Talk to your friends about Bioregional Based Eating. Understand the practice is not a fanatic diet; rather, it is an easy way of living that can do much to bring nature back into balance and to aid in ending corrupt, corporate economies.
6) Finally, grow your own. From a windowsill box of lettuce or a pot of tomatoes on your balcony to a small plot in a community garden or backyard—it is all valuable. Grow whatever your time and space allow and save your seeds to replant and to share. (FYI – Root veggies grow well in buckets!)
This little article is a scratch on the surface, just an introduction to Bioregional Based Eating. I didn’t even touch upon the general economy portion but, no matter. If you understand why our eating habits can either harm or help our world, our earth and our people, you also understand all purchases of material goods to be as important and can apply the concept to whatever you need to purchase. Make a conscious decision to buy items which are manufactured as close to home as possible. Try to plan and save a few bucks to get an item that will last for years rather than a cheap, basically disposable product. Of course, given our current system, it isn’t always feasible but we will never make it a reality if we don’t start trying. Baby steps – try one today.
Staff of Life Cornbread (Great Lakes Bioregion)
Use your favorite cornbread/muffin recipe or adapt this basic.
1 ¼ cup cornmeal (try to avoid the de-germed varieties)
3/4 cup flour
1⁄4 cup honey or maple syrup
4 teaspoons baking powder (non-gmo is available)
1⁄4 teaspoon salt
1 cup milk or leftover vegetable cooking broth.
1 egg, beaten
1/4 cup of your favorite healthy oil.
Mix cornmeal and liquid. Allow to sit for a few minutes – until it absorbs as much liquid as possible. Stir in the egg, honey/maple syrup and oil. Mix the flour, baking powder and salt together in a small bowl, then add to the cornmeal mix. Stir until just blended.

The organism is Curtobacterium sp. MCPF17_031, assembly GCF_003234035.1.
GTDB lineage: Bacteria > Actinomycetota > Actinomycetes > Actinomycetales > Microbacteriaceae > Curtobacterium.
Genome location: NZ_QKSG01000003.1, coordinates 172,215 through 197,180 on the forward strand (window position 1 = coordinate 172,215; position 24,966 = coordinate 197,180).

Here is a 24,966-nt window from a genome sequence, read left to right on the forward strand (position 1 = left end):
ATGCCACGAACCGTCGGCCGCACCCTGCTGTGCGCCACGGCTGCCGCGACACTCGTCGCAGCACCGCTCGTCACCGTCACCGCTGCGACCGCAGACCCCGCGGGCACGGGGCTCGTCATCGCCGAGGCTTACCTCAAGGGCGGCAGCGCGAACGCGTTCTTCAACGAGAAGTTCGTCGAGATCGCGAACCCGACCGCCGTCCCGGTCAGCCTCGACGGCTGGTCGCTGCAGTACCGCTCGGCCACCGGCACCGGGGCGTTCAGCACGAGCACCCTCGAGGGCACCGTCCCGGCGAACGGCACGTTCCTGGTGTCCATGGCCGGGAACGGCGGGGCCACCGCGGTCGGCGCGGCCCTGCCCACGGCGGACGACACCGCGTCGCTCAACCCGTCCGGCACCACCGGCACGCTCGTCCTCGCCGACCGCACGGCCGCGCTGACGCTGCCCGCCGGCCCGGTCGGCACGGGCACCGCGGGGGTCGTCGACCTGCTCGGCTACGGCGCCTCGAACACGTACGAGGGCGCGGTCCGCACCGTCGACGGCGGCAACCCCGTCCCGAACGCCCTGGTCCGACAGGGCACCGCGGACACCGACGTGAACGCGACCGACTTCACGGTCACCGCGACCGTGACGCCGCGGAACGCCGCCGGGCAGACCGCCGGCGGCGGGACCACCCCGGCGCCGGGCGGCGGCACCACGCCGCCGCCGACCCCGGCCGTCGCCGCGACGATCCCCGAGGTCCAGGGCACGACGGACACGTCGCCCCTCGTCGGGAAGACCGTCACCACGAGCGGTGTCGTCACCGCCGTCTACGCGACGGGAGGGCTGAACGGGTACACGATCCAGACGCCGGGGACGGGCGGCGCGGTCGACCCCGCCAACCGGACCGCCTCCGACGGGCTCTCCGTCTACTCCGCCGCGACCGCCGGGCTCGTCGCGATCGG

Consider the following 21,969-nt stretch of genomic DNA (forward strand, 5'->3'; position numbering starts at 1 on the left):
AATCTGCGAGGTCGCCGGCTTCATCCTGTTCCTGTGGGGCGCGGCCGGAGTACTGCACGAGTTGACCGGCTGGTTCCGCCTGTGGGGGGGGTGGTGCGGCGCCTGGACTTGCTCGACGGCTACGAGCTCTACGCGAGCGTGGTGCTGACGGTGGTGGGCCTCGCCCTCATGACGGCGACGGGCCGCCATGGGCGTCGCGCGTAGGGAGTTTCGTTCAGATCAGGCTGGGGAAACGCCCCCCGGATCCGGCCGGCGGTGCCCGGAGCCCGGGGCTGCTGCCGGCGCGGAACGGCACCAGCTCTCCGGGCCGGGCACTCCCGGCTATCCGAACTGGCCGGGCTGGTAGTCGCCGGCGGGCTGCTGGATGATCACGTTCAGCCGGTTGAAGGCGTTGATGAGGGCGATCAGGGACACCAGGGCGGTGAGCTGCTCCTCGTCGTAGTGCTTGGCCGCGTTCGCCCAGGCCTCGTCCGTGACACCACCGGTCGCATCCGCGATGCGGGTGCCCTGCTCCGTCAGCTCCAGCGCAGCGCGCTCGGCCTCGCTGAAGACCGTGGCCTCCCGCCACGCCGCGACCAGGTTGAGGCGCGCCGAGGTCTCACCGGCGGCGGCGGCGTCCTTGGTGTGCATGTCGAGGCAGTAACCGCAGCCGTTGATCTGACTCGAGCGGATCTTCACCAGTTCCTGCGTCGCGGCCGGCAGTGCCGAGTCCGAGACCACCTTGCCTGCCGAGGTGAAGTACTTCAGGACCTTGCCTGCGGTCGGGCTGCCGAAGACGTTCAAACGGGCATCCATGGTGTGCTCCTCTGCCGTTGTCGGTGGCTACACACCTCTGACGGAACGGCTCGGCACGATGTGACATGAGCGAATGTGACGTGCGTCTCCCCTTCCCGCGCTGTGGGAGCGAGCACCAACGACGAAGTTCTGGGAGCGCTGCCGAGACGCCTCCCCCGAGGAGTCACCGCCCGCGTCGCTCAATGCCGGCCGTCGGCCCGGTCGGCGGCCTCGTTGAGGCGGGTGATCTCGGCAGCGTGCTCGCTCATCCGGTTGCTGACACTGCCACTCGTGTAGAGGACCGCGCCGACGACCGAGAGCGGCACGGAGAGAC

Fold in cooked shell beans, fresh or dried greens, onions or wild leeks, any on-hand fresh or cooked veggies and your favorite spices (a basic all-purpose works well).
Spread into greased 8” square pan or 12 muffin cups. Bake at 425 for 20-25 minutes.
(Bonus! Any leftovers are fabulous in stuffings!)
Often, I will make ‘griddle muffins’ rather than use the energy to heat the oven:
Using a heavy griddle or large skillet, heat a modest amount of oil on med-high heat. Drop and slightly flatten heaping tablespoon size portions of the batter into the oil. When browned, flip, cover and turn down the heat to just below medium. Allow to ‘bake’ until centers are firm.
This basic method is also wonderful for a sweeter, fruity cornbread. Add a little extra honey and substitute the beans, veggies and spices with dried cranberries, pumpkin or sunflower seeds or whatever else your taste buds might fancy.
Copyright 2017 Julianne Michaels